REVIEW BY CARY GINELL
After last night’s preview performance of Love, Loss, & What I Wore at the Rubicon Theatre Company in Ventura, actress Nancy Dussault was asked whether this was a show meant for women only. She shaded her eyes, looked out at the audience, and cracked, “I was looking to see how many men were out there.” Indeed, the play, which was adapted by sisters Nora and Delia Ephron from the book of the same name by Ilene Beckerman, stars five women and is about women, but the humor in the show is definitely universal, and all the men in the audience appeared to be having as good a time as the ladies.
Love, Loss & What I Wore examines foibles relating to ladies’ attire and how they memorably reflect our society. As a man, I can only remember what I wore on my wedding day, but as for my first job interview, first date, or other occasion, forget about it. From a man’s point of view, the show is eye-opening as to how clothing serves as a time capsule for women, whose life memories are sparked by the slightest detail, color, or style of what they were wearing at the time. In assembling the various stories used in her book, Beckerman emailed over one hundred women for stories about favorite outfits and their relationship to memorable events in their lives.
The show is similar to a stage reading of a musical, in which the five performers sit on stools with their scripts in front of them on music stands. Each week, a different cast takes over. In ensuing performances, such luminaries as Amanda McBroom, JoBeth Williams, and Michael Learned will be part of the cast, but for opening week, the quintet included Dussault (Too Close for Comfort, The New Dick Van Dyke Show), television’s Conchata Ferrell (“Two-and-a-Half Men”), comedienne Sandra Tsing Loh (NPR commentator and author of Mother of Fire), Alyson Lindsay (most recently in Rubicon’s Noises Off and Little Miss Scrooge), and Lauren Patten (Rubicon’s Our Town, among others).
The play is a string of stream-of-consciousness monologues and one-liners dealing with clothing. Dussault plays Gingy, the only named character in the play, who describes favorite outfits she wore since she was a child, illustrated by colorful drawings that are displayed on coat hangers situated on stage. Throughout the show, Dussault recites “chapter titles,” which are then expounded upon by the other four performers. Topics include items from top to bottom, from hats to shoes, with the performers then launching into anecdotes about very real people that many in the audience can identify with. In one sequence, Ferrell poignantly tells of an electric blue bathrobe worn by her late mother (a story which Ferrell revealed originated with Rosie O’Donnell), but her funniest bit was a veritable stand-up routine on women’s purses (“a big dark hole”), and how they define the personality of their owners.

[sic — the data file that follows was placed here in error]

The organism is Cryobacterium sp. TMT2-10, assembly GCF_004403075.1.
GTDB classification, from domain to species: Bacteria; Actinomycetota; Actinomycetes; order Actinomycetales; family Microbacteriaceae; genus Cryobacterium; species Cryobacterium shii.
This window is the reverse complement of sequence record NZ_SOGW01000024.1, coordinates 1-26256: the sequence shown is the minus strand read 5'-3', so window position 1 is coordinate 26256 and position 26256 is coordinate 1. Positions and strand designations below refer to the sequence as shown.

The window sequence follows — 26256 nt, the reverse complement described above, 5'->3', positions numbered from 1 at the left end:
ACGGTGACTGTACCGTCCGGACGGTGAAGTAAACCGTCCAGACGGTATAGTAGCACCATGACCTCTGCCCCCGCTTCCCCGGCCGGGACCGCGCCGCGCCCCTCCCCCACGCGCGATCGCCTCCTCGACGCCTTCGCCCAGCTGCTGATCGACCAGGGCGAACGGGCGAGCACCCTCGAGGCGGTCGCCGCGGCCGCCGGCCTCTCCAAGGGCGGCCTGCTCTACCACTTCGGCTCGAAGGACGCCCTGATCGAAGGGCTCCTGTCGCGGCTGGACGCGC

Loh is extraordinarily funny, bringing forth a closet-full (if you’ll pardon the pun) of character voices and accents to punctuate her segments, including one of the longest, loudest shrieks you will ever hear in the theater. The younger members of the cast, Lindsay and Patten, were similarly animated in their roles as well, delivering monologues about a favorite shirt, a wedding dress, a prom dress, and even the different functionality of bras. In one particularly funny sequence, the women characterize Madonna’s career in stages according to her fashion sensibilities at the time (The “Blonde Ambition” period, the “Express Yourself” years, etc.)
Interspersed among the stories were strings of one-liners that every woman has either heard or said themselves, relating to such topics as dressing rooms (“Does this make me look fat?”) and closets (“Is THAT what you’re wearing?”).
The memories are sweet, funny, and poignant, and it is clear that all five women on the stage were having the time of their lives, not only delivering the stories and one-liners, but no doubt recalling their own personal stories. As they explained in the talkback session, ad-libbing is strictly forbidden during the show, although Dussault is allowed some latitude in her throwaway lines, especially when she attempts to draw a picture of herself with a marking pen to illustrate a point.
Love, Loss & What I Wore is a delightful evening at the theater for both men and women. Come as you are.